Like many small business owners, I just sort of jumped in the deep end when I started, and I didn’t have a lot of business systems set up.
After a disastrous attempt at an upgrade of my online store that left me deeply in the red and needing to borrow money from our family finances, I had to get serious.
I had been tracking my revenue but not my expenses.
I also wasn’t paying myself a fixed salary, but just taking money out of the business when I needed it. I stopped doing this and began to track not only revenue but expenses.
I now have a tricked out spreadsheet that calculates profit after transaction fees and taxes. Fixed expenses (my salary, server costs, advertising, etc.) are built into the sheet. I diligently enter sales and expenses as they come in and am always delighted when I get to that point in the month where every penny I earn is pure profit. I also have a column that calculates the cumulative running profit for the year.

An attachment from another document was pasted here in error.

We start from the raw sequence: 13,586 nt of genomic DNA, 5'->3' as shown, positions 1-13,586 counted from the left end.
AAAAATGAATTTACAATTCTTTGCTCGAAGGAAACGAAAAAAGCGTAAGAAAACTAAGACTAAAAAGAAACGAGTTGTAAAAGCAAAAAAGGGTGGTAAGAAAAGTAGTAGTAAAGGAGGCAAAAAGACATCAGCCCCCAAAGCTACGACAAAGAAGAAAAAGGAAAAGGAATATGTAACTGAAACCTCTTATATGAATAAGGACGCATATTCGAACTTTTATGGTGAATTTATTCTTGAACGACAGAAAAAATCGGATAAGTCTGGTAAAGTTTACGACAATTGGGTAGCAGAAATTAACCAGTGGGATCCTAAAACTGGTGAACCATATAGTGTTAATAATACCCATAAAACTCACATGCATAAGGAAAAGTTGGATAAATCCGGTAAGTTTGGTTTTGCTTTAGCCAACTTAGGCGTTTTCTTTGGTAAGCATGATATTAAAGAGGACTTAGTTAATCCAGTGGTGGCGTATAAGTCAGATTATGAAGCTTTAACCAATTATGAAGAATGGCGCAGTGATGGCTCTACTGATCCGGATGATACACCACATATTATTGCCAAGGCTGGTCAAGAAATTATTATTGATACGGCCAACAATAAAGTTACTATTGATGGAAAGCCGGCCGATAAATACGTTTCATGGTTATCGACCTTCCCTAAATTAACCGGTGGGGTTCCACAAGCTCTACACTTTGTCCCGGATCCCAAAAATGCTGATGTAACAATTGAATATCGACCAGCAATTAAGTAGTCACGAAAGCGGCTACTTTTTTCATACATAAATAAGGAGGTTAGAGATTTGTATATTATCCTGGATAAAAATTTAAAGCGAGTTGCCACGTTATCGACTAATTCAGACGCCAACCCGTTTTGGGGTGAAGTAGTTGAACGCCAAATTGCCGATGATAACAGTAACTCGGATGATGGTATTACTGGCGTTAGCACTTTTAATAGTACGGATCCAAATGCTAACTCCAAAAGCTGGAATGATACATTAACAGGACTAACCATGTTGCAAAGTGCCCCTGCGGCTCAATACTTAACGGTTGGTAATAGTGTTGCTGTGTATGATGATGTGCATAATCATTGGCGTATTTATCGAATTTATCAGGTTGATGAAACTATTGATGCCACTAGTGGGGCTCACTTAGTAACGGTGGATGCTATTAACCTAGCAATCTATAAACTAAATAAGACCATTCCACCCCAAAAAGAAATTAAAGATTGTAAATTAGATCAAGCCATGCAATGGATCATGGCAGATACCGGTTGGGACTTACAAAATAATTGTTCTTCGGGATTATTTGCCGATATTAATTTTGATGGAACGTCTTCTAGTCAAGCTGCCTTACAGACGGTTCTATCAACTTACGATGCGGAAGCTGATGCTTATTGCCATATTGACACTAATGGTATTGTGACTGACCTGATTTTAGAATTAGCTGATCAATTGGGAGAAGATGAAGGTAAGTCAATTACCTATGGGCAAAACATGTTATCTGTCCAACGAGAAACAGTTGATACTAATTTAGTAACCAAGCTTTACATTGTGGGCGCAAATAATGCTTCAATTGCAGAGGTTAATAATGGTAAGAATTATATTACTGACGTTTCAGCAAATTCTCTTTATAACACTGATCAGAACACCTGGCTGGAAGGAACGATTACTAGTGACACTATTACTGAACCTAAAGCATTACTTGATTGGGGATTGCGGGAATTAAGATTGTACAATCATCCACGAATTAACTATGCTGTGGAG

Getting a handle on what’s going in and what is coming out has been an excellent tool in helping me make decisions.
I reviewed a lot of the advertising that I ran and pulled almost 80% of it. It was scary. I saw a drop in traffic, but not profit. The simple fact is – and I could tell by using Google Analytics – many of the banners I had out there just weren’t converting.
I can also now forecast better about where I can make extra expenditures and I’m getting more ruthless about determining whether or not a certain activity will provide enough return on investment.
It is important to experiment and take risks; measuring and managing your profits and losses helps to make sure those risks are calculated and understand how much risk you can afford to take.
Are YOU measuring your income and expenditures properly? If not, why not?
Image source: Death to the Stock Photo
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